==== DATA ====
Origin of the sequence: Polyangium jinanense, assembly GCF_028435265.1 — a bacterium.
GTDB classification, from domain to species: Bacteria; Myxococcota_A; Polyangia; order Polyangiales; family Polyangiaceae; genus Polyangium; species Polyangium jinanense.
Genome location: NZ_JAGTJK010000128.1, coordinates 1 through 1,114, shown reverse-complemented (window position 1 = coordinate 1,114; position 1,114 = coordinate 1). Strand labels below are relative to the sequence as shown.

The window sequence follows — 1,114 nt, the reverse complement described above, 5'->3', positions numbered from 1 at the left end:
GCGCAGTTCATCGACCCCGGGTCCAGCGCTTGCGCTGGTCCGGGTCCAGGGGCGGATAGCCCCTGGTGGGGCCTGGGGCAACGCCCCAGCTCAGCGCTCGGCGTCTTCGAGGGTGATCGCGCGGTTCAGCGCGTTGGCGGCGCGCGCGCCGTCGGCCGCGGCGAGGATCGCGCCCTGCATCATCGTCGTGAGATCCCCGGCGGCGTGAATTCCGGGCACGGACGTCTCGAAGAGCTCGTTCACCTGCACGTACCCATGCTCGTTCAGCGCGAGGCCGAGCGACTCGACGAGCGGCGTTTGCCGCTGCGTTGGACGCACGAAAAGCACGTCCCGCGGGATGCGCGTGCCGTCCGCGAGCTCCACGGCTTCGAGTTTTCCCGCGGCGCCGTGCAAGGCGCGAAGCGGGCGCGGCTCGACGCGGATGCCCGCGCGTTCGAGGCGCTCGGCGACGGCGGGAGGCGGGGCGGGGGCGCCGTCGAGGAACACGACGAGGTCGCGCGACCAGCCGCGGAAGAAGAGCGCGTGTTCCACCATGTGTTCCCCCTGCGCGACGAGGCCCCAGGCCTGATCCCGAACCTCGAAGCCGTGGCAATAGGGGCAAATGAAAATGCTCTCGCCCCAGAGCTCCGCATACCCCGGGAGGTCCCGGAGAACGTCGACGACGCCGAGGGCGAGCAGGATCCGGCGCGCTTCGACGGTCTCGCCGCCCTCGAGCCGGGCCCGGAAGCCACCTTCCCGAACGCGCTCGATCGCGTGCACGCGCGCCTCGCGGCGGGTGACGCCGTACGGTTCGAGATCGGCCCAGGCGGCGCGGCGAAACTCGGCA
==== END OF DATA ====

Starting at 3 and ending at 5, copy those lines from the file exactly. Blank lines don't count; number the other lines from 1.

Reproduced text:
Genome location: NZ_JAGTJK010000128.1, coordinates 1 through 1,114, shown reverse-complemented (window position 1 = coordinate 1,114; position 1,114 = coordinate 1). Strand labels below are relative to the sequence as shown.

The window sequence follows — 1,114 nt, the reverse complement described above, 5'->3', positions numbered from 1 at the left end:
GCGCAGTTCATCGACCCCGGGTCCAGCGCTTGCGCTGGTCCGGGTCCAGGGGCGGATAGCCCCTGGTGGGGCCTGGGGCAACGCCCCAGCTCAGCGCTCGGCGTCTTCGAGGGTGATCGCGCGGTTCAGCGCGTTGGCGGCGCGCGCGCCGTCGGCCGCGGCGAGGATCGCGCCCTGCATCATCGTCGTGAGATCCCCGGCGGCGTGAATTCCGGGCACGGACGTCTCGAAGAGCTCGTTCACCTGCACGTACCCATGCTCGTTCAGCGCGAGGCCGAGCGACTCGACGAGCGGCGTTTGCCGCTGCGTTGGACGCACGAAAAGCACGTCCCGCGGGATGCGCGTGCCGTCCGCGAGCTCCACGGCTTCGAGTTTTCCCGCGGCGCCGTGCAAGGCGCGAAGCGGGCGCGGCTCGACGCGGATGCCCGCGCGTTCGAGGCGCTCGGCGACGGCGGGAGGCGGGGCGGGGGCGCCGTCGAGGAACACGACGAGGTCGCGCGACCAGCCGCGGAAGAAGAGCGCGTGTTCCACCATGTGTTCCCCCTGCGCGACGAGGCCCCAGGCCTGATCCCGAACCTCGAAGCCGTGGCAATAGGGGCAAATGAAAATGCTCTCGCCCCAGAGCTCCGCATACCCCGGGAGGTCCCGGAGAACGTCGACGACGCCGAGGGCGAGCAGGATCCGGCGCGCTTCGACGGTCTCGCCGCCCTCGAGCCGGGCCCGGAAGCCACCTTCCCGAACGCGCTCGATCGCGTGCACGCGCGCCTCGCGGCGGGTGACGCCGTACGGTTCGAGATCGGCCCAGGCGGCGCGGCGAAACTCGGCA